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June 09, 2011


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Colin Miller

My guess would be that the number of specialty journals at a school is usually directly correlated to the number of students at its school. So, for example, Georgetown has many more specialty journals than Cornell, but it also has many more students. If a school had a high number or specialty journals and a low number of students overall, that probably would "devalue" the brand a bit because I would assume that the quality of students on that journal would be a bit lower than the quality of students on the journal at the sister school.

That said, it wouldn't be that much of a devaulation, and I would probably rely much more on some of the other factors you mentioned as well as some others, such as (1) whether the school is known for the specialty area of the journal; (2) seeing who has published in the last few issues of the journal; (3) skimming some of the journal's recent articles, etc. In other words, unless all else truly were equal, I don't think that the number of specialty journals at a school would matter to me in making the decision.

Bill Turnier

Your question is a good indicator of why we must perform the really horrible task of actually reading and independently appraising each article before we can intelligently compare and evaluate them. Ugh!


I know some who, if faced w/ this dilemma, would pick the Journal at the most prestigous school so they ould simply refer to "my Michigan piece" (feel free to substitute Yale, Harvard, Standford, etc.) in hopes that others would think they've placed in the school's mainline law review. Frightening but true.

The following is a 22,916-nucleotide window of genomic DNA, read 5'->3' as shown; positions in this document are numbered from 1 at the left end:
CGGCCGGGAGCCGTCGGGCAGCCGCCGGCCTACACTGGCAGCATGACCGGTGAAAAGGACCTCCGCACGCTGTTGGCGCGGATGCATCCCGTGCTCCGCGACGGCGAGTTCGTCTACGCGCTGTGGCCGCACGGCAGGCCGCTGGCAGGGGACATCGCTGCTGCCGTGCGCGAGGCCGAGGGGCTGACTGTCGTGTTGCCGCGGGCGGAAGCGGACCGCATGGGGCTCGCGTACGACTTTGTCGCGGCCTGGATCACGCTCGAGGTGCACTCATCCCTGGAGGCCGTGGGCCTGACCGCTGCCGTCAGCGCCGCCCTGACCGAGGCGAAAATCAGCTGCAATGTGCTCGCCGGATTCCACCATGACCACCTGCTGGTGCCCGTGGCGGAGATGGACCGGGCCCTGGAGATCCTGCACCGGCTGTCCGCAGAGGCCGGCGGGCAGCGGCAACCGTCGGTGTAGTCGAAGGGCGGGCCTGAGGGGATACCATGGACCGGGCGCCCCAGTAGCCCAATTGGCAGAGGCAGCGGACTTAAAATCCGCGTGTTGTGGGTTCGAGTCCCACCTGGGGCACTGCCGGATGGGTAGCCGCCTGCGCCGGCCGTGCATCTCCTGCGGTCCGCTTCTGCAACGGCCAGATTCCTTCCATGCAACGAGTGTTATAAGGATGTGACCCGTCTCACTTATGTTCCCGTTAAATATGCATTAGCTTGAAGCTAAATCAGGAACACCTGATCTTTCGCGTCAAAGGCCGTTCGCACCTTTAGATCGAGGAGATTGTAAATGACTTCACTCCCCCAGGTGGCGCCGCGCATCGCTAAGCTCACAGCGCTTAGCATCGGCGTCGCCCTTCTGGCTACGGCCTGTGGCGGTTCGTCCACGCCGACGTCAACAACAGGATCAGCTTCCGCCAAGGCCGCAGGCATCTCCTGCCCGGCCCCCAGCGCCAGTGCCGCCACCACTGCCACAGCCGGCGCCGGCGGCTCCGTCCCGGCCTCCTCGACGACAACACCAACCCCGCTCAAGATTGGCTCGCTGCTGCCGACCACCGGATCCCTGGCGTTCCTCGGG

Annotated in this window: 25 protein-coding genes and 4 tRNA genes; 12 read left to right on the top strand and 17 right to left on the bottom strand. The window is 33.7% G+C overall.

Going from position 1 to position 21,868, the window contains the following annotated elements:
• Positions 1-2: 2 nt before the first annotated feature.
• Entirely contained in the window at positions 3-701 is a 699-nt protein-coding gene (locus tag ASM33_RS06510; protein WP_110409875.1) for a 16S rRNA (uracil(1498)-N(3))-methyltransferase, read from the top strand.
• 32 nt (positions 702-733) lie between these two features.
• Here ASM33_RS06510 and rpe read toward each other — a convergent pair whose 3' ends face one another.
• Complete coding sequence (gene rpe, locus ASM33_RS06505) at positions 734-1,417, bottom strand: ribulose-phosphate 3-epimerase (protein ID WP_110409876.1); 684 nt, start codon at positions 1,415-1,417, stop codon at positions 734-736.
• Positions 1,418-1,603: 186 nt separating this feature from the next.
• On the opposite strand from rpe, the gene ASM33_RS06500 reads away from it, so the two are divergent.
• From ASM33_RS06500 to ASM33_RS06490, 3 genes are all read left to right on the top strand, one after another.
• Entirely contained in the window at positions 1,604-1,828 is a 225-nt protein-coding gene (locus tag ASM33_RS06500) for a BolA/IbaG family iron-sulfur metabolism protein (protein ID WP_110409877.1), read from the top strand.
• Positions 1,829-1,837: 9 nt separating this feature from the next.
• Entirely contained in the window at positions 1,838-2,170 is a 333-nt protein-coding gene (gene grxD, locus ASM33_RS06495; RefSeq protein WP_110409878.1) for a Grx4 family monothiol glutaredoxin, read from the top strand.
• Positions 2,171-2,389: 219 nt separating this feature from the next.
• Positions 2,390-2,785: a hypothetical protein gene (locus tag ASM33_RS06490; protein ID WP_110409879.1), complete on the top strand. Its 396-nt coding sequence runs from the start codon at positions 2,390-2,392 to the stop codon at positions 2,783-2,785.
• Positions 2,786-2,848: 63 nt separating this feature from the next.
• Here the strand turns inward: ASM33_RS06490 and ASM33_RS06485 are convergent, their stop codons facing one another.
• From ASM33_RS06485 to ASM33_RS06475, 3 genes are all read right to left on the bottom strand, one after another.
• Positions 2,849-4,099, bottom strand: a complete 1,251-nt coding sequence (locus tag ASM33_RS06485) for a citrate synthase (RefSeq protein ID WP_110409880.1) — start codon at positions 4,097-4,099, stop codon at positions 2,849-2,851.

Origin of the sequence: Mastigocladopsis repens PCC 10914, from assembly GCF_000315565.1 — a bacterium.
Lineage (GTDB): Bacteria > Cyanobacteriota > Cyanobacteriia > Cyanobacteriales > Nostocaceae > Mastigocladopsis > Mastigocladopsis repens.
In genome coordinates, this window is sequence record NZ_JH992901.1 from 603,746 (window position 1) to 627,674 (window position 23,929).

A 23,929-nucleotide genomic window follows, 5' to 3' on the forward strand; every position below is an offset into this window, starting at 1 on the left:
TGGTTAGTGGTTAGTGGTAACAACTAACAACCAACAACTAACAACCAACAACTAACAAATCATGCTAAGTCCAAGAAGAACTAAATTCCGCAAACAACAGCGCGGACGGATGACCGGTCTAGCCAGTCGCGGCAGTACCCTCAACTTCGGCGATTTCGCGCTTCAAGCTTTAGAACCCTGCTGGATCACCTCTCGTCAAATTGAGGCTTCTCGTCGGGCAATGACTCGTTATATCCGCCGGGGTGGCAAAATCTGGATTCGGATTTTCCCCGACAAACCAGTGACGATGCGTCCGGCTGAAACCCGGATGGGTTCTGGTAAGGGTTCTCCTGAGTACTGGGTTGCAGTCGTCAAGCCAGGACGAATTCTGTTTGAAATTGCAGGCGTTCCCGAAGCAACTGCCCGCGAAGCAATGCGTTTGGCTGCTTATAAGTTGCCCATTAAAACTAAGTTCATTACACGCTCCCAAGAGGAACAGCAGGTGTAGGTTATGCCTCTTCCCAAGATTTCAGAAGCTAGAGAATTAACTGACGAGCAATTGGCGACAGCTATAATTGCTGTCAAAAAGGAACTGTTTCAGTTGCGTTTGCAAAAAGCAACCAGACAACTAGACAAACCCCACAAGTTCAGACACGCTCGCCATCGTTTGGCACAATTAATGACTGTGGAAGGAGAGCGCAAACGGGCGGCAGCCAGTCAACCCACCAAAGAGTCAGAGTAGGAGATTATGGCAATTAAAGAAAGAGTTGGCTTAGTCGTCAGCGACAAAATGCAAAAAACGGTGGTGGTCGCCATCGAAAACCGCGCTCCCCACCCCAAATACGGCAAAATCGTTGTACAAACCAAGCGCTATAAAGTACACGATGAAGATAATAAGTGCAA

Alfred Brophy

On a related note, I think that secondary journals are helpful to a law school's reputation. And it may be that more journals add more prestige.

Bill Turnier

We have a real problem in our profession. We are admitted to the bar and certified to do anything and everything. This does not happen in medicine where specialties abound. Because we are "lawyers" we like to think we can evaluate the work of all other lawyers. We actually cannot. We use the prestige of the journals as a way of passing judgment on the work of our colleagues. The irony is that the student editors who make decisions to accept or reject materials are, for the most part, individuals who most of us would refuse to add to our faculty. But there we stand using their evaluations to evaluate colleagues who we, for the most part, regard more highly than the student editors who passed on their work. I find the entire issue of journal prestige to be ironic or more appropriately foolish.

Alfred Brophy

I have no dispute on anything you say, Bill.


All else being equal, if it applies, I'd have a bias toward the specialty journal having the highest volume number.
Sometimes the name of a journal might seem appealing for C.V. cosmetics separate and apart from the institutional name.